LUXEMBOURG -- The 1914 assassination of the Archduke Franz Ferdinand of Austria, the spark that would lead to the start of the Great War, is believably dramatized as a Habsburg-era police procedural in Sarajevo (Das Attentat: Sarajevo 1914), from prolific Austrian director Andreas Prochaska.
Clearly made to commemorate the start of WWI, exactly 100 years ago this summer, this film reunites editor-turned-director Prochaska with screenwriter Martin Ambrosch, who also wrote the screenplay for his recent Alpine western The Dark Valley with Sam Riley, which was nominated for a leading nine Lolas, the German Oscars, and premiered only a couple of months ago in Berlin. Like that film, Sarajevo pits an outsider against a diseased, initially incomprehensible group of people, though the examining magistrate who leads the investigation here is a morally more upright and ethnically more complex man than Riley's clichéd western character.
Co-produced by TV channels from Austria, Germany and Czech Republic, this handsome-looking and well-acted feature will have its stateside premiere as the opening feature of the South East European Film Festival in Beverly Hills and, besides the obvious high-end TV channels, could interest distributors with a summer spot for a foreign-language drama in their schedules.
The attention to detail and impeccable sense of dress and duty of Sarajevo examining magistrate Leo Pfeffer (Austrian actor Florian Teichtmeister) are already evident in the film's first scene, in which he carefully grooms his facial hair. A health freak from the teens of the last century, Pfeffer doesn't smoke and rides a bike to work, which is what he's doing at the very moment the city reverberates, on June 28, with the noise of what turns out to be the first assassination attempt on the Archduke and heir to the throne, who's visiting the Bosnian town.
Cleverly keeping the actual moment the bomb is thrown at the Archduke's car off-screen, Prochaska does show several very young-looking and nervous men stationed along the motorcade route, all of whom will be dragged in by the police to be question by Pfeffer, who has been charged with the investigation. The magistrate and the author of the first attempt (Polish actor Mateusz Dopieralski) hear about the second, fatal assassination during the latter's interrogation and those higher up are quick to blame neighboring Serbia, which the ethnicity of the growing group of young men in custody seems to confirm.
Ambrosch's screenplay stays close to the point of view of Pfeffer and the film's investigation template allows the characters to reiterate what's important in terms of allegiances, potential double crosses and newly unearthed information -- thus bringing those who don't remember their high-school history back up-to-date -- and also naturally slips in notes on the characters' various ethnic backgrounds, including the revealing fact that Pfeffer is a Hungarian-Croatian Jew, which means he suffers from anti-Semitic scorn from his higher ups but also that he has a Slavic language in common with the Serbian perpetrators, though often he insists on speaking the empire's official German.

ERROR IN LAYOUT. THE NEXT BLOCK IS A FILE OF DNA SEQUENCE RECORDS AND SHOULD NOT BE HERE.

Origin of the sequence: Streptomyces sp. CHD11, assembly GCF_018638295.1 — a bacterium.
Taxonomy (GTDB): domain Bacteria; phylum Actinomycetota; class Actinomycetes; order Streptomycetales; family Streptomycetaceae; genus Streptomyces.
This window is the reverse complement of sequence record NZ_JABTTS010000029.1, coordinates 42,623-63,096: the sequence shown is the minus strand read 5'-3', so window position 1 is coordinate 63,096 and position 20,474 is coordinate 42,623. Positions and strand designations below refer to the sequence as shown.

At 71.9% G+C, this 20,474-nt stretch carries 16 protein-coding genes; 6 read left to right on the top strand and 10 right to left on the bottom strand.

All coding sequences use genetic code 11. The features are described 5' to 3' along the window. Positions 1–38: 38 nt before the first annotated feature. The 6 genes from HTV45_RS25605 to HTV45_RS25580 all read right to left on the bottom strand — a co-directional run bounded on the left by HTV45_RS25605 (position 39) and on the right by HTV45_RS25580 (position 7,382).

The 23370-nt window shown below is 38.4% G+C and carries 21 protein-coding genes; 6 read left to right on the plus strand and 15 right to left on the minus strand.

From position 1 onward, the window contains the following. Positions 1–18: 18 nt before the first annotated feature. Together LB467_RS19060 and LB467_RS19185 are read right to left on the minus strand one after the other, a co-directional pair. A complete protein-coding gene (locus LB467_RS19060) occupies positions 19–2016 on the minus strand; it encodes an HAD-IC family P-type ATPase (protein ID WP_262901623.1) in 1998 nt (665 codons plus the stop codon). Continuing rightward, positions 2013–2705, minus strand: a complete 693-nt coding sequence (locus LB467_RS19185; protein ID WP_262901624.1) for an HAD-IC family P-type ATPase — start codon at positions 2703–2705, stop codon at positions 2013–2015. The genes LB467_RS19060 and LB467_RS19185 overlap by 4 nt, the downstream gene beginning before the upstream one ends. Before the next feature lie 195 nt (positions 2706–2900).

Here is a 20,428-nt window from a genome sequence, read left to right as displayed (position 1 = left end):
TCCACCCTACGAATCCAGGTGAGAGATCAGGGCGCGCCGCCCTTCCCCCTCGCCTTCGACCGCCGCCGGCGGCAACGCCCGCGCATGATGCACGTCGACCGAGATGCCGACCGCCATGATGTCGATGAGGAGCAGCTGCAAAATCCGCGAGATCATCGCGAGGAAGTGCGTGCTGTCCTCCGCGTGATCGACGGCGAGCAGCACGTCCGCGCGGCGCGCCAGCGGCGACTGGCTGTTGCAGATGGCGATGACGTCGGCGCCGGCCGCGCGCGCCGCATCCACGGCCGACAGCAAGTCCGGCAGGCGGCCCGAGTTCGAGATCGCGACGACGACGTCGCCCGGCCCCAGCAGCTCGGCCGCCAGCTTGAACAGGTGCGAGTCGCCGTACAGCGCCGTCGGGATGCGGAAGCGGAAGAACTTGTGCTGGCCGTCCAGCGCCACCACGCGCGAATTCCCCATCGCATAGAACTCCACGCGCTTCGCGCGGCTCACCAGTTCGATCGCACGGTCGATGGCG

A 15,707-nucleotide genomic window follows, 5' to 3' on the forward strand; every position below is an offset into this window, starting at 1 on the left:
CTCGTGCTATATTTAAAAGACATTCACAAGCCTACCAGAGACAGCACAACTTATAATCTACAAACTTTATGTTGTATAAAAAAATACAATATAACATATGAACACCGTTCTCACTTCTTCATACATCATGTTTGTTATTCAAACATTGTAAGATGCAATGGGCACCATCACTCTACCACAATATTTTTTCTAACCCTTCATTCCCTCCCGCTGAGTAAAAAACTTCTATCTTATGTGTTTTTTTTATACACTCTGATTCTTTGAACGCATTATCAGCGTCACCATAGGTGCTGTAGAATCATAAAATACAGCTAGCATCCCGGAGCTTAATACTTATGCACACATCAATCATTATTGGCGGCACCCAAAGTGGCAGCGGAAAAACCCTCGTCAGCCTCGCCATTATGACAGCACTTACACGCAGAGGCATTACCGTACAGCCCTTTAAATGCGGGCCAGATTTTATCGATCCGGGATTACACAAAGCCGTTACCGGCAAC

Though the film sticks quite closely to the genre conventions of the police procedural, albeit one set a century ago, Pfeffer is faced with anything but a straight-forward investigation, as he has to deal with the fact that the leaders in faraway Vienna -- never seen but their string-pulling power clearly felt -- have decided it's time for war with Serbia and that the assassination is the perfect excuse, thus just necessitating a report from the magistrate that fills in the blanks that'll allow them to arrive at the foregone conclusion, something Pfeffer resists.
A revealing conversation with one of the arrested men, Danilo Ilic (Bosnian-German actor Edin Hasanovic, in the film's standout supporting performance), proves key in advancing the investigation, which is further complicated by the mustachioed magistrate's emotional attachment to Marija Jeftanovic (German-Iranian actress Melika Foroutan), a beautiful, rich and married Serbian woman whose household might be involved in the events, and Pfeffer's friendship with a nationalistic surgeon (German actor Heino Ferch, Albert Speer from Downfall) -- the latter an intriguing relationship that could've been fleshed out more, so some of the latter scenes would carry more emotional weight. Echoes of contemporary events, in places ranging from Abu Ghraib to Crimea, are there for the taking but never overly lingered on.
Teichtmeister gives Pfeffer a steely, against-all-odds edge and a rigid sense of propriety that works well though he occasionally allows the character's emotions and doubts bubble to the surface, most notably in his handful of scenes with Foroutan.
Cinematographer Andreas Berger (Vincent Wants to Sea) lights most of the interior scenes with a painterly eye for the semi-dark, thus visually echoing the shady dealings that Pfeffer uncovers. Production designer Isidor Wimmer and costume designer Uli Fessler manage to make the decors and costumes feel not quaint but rather bursting with vitality and life, adding to the impression things are happening right now and moving quickly, a feeling reinforced by Berger's occasionally moving camera and cutter Daniel Prochaska's editing rhythms.
Production companies: Dor Film, ZDF, ORF, Ceska Televise